Plaintiffs say the legal case is fighting for HBCUs to be given the opportunity to offer unique, high demand programs; have state-of-the-art facilities and be allocated funding to make their universities more appealing, particularly to prospective students from different racial backgrounds.

The AFRO’s calls to the Higher Education Commission for comment were directed to Assistant Attorney General Catherine Shultz. In an e-mail, Shultz forwarded a memorandum that detailed the state’s position in the case.

The state alleges they have satisfied all requirements under the partnership agreement and severed any discriminatory policies that are traceable back to segregation. In memos dated April 22, the state contends the plaintiffs “conjured up” racial disparities in Maryland’s university funding system, adding that even if inequities exist, they were the result of the long-term effects of the state’s previous practices, not their current policies.

The defense also argues that HBCUs have received enhancement funding over the last several years, even raking in 55 percent higher on average than other institutions, with the exclusion of College Park. They’ve filed a motion of summary judgment to settle portions of the complaint out of court.

Some HBCUs, including Coppin State University, have begun to receive “back funding” they were previously denied over the years, which has allowed their campuses to undergo a physical renaissance, but Jones says “the key phrase is that these HBCUs are starting to get funding.”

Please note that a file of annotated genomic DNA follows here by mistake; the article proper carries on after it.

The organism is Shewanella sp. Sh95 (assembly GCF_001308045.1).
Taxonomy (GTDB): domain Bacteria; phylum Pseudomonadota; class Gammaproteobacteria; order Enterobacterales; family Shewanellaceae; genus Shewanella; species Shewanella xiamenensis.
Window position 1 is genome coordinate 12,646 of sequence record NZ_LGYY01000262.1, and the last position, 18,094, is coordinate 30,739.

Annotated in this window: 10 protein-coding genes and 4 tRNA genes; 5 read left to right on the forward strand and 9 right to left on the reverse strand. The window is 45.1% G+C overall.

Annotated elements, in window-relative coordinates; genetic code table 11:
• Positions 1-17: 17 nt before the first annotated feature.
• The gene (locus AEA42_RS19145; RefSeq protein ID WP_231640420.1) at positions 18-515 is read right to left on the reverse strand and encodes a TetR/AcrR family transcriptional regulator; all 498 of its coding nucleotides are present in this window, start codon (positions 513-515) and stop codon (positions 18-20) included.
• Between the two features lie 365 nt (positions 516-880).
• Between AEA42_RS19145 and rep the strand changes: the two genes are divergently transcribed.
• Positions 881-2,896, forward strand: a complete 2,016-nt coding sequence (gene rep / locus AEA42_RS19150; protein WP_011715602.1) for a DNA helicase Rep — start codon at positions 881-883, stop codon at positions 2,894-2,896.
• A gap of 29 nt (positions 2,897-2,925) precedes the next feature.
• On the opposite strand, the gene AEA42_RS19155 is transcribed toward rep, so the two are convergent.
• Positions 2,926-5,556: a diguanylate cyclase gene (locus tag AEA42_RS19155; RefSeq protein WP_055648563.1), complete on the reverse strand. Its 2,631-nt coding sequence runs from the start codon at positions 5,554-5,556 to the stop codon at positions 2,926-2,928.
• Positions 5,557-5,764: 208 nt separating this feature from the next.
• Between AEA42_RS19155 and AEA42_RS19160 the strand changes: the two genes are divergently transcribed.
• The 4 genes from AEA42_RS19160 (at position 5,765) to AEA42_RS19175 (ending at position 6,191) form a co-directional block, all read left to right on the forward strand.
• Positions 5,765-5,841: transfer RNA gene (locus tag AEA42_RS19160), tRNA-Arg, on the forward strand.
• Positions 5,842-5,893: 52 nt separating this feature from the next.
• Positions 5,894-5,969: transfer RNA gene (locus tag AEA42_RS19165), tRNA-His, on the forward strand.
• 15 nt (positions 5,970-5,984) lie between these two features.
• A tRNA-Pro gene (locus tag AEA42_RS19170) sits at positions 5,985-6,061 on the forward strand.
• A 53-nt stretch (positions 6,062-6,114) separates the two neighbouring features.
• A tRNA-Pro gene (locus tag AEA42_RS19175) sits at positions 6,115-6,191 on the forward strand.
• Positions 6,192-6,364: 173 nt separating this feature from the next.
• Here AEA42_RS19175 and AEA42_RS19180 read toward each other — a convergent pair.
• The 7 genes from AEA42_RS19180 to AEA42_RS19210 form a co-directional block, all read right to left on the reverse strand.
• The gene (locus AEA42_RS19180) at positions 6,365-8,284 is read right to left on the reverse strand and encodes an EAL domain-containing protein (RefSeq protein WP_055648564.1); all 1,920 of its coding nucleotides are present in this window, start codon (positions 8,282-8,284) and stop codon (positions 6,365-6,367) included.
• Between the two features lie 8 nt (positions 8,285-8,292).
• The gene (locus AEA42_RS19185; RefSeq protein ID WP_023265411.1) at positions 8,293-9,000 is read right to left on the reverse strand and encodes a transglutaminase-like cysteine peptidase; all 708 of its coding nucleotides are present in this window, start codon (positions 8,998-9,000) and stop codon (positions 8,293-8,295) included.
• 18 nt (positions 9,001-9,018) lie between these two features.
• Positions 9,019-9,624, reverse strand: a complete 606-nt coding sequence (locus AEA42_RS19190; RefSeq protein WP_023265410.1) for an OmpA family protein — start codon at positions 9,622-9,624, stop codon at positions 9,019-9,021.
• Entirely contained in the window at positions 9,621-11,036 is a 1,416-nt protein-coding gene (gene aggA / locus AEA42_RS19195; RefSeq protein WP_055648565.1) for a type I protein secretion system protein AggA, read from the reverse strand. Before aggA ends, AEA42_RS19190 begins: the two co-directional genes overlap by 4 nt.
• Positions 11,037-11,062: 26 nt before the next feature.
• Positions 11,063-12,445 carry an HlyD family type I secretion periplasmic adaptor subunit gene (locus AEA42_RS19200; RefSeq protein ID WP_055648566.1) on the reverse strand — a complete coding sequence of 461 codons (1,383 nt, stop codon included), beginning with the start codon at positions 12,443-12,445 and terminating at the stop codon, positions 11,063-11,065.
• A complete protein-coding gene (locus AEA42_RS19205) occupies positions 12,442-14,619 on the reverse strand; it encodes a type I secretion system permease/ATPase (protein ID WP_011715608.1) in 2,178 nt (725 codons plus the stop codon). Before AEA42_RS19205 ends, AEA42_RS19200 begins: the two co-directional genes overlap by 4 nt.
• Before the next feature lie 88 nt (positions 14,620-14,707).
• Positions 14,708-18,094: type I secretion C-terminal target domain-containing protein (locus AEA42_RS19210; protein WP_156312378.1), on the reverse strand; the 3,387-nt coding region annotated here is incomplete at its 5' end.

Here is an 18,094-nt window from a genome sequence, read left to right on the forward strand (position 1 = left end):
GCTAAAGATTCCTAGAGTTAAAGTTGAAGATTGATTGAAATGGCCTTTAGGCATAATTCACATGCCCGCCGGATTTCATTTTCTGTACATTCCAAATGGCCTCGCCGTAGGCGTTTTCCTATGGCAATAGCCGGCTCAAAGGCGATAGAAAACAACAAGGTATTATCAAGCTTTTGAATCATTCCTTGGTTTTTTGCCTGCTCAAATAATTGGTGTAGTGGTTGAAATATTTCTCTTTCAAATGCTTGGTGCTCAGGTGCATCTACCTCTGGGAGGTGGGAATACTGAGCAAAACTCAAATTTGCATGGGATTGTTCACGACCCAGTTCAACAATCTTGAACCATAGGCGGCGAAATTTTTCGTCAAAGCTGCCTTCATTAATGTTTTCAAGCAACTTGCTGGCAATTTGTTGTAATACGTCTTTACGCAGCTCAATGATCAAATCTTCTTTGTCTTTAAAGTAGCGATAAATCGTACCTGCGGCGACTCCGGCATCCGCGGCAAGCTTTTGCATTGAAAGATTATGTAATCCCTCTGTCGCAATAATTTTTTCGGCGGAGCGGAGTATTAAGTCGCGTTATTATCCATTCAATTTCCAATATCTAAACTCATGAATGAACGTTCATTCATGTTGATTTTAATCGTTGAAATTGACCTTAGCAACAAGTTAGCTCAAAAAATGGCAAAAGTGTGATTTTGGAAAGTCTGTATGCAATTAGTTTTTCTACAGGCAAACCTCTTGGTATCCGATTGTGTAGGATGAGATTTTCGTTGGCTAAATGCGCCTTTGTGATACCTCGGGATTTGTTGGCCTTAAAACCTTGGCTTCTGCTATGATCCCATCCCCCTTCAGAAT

“When we say that they are entitled to additional funding, we are factoring in that they have been getting additional funding in recent years. But the point is that it is starting and not even Maryland officials contend that it is enough.”

He said former secretary of the Maryland Higher Education Commission, Dr. James E. Lyons, admitted HBCUs were underfunded, and members of the state’s appointed HBCU assessment boards found that the recent enhanced funding was “essentially not enough to get HBCUs out of the hole they were in.”

“I don’t see how the state can diagnose a problem but withhold a cure,” Jones said. “If you know that it’s related to funding than they should fund it.”

Dr. Earl Richardson, who is not a plaintiff in the case but fought for similar resources as the former president of Morgan State University, said Maryland’s HBCUs should receive the same investment as other public universities. “But you can’t do that by providing the same percentage increase for those that have it and for ones that don’t,” he said. “The gap that has historically existed between HBCUs and other public colleges only gets wider and you are putting more into the already advantaged before you have leveled the playing field.

“Unless you have comparable facilities, comparable resources, comparable funding and a mix of programs to attract the very best students as well as some on the margin, than these schools are not going to be able to compete.”

Warden concurs. “I love my school and I just wrote a story about the importance of HBCUs,” she said. “But I feel like something needs to be done.”


Shernay Williams

Special to the AFRO